Frank Perkins, the man whose name is found today on some of the finest diesel engines all over the world, was born in Peterborough, UK, on February 26, 1889, the son and grandson of agricultural engineers.
Francis Arthur Perkins, better known as Frank, went to Rugby School but left with health problems after one year for Gresham’s School, Norfolk.
Frank’s grandfather had developed the family business, Barford and Perkins, in the 1890s from an existing firm of agricultural engineers and iron founders, and his father later became joint managing director.
With a third-class degree in engineering from Cambridge, Frank did not join the family business immediately, but started farming in Hertfordshire. He left the farm in 1914 and volunteered for the Army, serving through the First World War in the Dardanelles, Palestine and Europe with the Royal Engineers. He was demobilised in 1918 with the rank of major.
He returned to agriculture, taking a 400-acre farm in Herefordshire with his wife, Gwyneth, whom he had married in 1915.
After a few years, he moved back to Peterborough with Gwyneth and their young family and began learning the engineering business at his father’s firm, which had become part of the Agricultural and General Engineers (AGE) group. He was personally responsible for developing dairy and sterilising machinery.
By 1929, he was works director at another AGE company, Aveling and Porter, at Rochester in Kent. There he met Charles Chapman, the man with whom he was to start his own company.
At that time, diesel engines were popular for agricultural machinery, but considered too big, heavy and slow-running for road vehicles.
In 1932, Frank and Charles Chapman agreed that a smaller engine that could fit into private cars, vans and light trucks would have an enormous and expanding market. In June 1932, their new company, F Perkins Ltd, moved into offices in Queen Street, Peterborough.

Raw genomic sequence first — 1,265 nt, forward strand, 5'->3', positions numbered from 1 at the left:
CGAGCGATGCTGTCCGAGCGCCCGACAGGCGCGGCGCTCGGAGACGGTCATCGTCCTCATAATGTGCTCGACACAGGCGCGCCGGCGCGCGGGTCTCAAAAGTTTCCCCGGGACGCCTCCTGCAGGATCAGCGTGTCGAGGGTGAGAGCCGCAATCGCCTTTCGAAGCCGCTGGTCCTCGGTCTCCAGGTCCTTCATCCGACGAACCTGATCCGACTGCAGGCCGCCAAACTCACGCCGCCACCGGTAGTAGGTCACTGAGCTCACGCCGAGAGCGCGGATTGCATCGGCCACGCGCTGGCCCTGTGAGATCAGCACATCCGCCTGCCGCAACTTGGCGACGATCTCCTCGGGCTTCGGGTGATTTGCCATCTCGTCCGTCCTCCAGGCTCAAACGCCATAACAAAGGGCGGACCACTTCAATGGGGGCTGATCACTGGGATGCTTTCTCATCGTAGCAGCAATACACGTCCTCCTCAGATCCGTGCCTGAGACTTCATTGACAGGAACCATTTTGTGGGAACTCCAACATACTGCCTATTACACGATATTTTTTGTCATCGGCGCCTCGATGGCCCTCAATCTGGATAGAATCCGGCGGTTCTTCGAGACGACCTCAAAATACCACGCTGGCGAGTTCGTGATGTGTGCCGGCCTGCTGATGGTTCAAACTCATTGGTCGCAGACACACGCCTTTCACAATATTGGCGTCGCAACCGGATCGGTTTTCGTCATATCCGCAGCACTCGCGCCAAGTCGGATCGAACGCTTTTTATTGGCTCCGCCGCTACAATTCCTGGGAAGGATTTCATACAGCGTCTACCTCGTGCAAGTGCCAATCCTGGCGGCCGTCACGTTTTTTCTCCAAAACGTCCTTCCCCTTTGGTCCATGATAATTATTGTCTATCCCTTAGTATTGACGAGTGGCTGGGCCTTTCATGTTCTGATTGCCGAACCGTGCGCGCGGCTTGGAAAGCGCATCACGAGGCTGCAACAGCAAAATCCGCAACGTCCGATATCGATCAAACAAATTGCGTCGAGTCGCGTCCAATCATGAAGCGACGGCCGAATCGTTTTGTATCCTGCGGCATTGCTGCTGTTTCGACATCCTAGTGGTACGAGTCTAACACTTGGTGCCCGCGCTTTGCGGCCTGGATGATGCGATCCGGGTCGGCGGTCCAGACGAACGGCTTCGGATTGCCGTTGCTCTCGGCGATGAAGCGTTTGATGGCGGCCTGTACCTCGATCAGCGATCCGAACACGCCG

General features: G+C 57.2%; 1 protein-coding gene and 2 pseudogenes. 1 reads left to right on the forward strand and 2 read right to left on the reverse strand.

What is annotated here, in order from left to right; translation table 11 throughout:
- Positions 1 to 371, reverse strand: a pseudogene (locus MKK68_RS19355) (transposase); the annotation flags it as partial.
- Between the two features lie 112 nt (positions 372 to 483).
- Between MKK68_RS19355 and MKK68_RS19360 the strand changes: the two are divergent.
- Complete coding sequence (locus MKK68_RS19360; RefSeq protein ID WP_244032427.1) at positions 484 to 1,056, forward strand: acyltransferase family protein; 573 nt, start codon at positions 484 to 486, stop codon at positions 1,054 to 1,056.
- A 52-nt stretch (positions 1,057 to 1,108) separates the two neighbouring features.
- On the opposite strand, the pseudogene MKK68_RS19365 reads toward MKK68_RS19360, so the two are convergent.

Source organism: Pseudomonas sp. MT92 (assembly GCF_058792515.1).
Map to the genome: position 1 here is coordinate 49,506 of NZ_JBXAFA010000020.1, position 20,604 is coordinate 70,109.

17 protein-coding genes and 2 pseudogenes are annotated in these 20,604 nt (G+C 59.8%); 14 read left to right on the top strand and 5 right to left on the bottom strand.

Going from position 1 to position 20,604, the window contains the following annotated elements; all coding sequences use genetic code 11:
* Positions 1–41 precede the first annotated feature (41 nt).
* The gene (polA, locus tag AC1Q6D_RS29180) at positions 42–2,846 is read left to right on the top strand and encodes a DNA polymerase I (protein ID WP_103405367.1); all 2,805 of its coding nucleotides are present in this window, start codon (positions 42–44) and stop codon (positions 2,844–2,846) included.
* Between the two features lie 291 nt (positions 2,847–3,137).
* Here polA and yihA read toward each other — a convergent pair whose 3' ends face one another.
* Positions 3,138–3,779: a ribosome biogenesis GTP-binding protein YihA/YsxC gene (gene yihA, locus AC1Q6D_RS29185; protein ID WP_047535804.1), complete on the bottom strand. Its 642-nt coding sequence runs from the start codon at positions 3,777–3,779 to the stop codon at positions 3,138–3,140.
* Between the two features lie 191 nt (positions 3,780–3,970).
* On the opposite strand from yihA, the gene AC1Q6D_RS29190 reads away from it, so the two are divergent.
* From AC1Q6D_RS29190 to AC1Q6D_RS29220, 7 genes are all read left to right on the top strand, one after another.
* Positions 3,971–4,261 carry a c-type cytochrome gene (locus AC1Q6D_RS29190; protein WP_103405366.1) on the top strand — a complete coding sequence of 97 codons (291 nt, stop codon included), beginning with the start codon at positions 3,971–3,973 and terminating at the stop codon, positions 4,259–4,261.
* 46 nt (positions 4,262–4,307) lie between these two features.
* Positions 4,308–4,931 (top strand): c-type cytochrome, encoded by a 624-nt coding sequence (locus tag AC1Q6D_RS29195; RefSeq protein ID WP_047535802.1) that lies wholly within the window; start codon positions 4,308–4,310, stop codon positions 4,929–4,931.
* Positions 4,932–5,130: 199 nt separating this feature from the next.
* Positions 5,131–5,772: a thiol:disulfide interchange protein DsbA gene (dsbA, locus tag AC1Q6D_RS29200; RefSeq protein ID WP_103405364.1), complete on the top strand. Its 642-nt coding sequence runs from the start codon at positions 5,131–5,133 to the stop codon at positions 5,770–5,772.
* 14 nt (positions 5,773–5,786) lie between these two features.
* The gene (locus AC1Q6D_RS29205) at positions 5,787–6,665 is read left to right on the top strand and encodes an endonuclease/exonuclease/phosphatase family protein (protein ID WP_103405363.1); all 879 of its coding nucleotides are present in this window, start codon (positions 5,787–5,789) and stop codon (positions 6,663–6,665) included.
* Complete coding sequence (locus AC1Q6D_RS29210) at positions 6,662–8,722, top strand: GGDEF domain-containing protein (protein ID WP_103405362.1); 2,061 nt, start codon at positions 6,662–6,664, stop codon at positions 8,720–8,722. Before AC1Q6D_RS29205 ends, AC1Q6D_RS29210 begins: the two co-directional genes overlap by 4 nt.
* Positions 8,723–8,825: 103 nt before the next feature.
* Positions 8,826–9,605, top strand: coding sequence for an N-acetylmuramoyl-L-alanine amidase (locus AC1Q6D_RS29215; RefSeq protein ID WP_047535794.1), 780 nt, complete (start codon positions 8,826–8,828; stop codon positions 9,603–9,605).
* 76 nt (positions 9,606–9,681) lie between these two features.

Frank began to handle dealings with potential customers and signed an agreement for Perkins engines to be used in the Commer van. Humber, the manufacturing company responsible for the Commer, became the company’s first Original Equipment Manufacturer (OEM).
Perkins and Chapman led the company through several financial crises during the early years, but by 1939 the company was in a position to take a significant role in the country’s war effort, producing a total of 1,485 engines during 1941.
Chapman left in 1942, but Perkins continued as chairman and managing director through the war and post-war years. By 1951, he was able to announce that the company was the biggest producer in the world of diesel engines in the 37–52 kW (50-70 hp) range.
Frank’s role in the wider engineering industry was recognised with his appointment first as vice-president and then president of the Society of Motor Manufacturers and Traders (SMMT). By now he was one of the most influential businessmen in the country, running one of the key companies in the crucial engineering sector.
However, in 1959, with the takeover of Perkins by the international giant Massey Ferguson, he announced his decision to retire from active management, continuing his association with the company as chairman of the Board of Directors. After 37 years, it was the end of an era.
Outside the company, Frank had maintained his interest in agriculture throughout his life, running a small arable farm near Peterborough. He was also active in charity work, particularly with the Peterborough Council of Boys' Clubs, and was made an honorary freeman of the city in 1962. He also served as High Sheriff of Cambridgeshire and Huntingdonshire.
From 1959 to the end of his life, Frank developed his interests in shooting, fishing and sailing. He had three daughters and a son with his first wife, Gwyneth. After her death in 1961, he married his second wife, Maud Dixon, a widow. He died on October 1, 1967.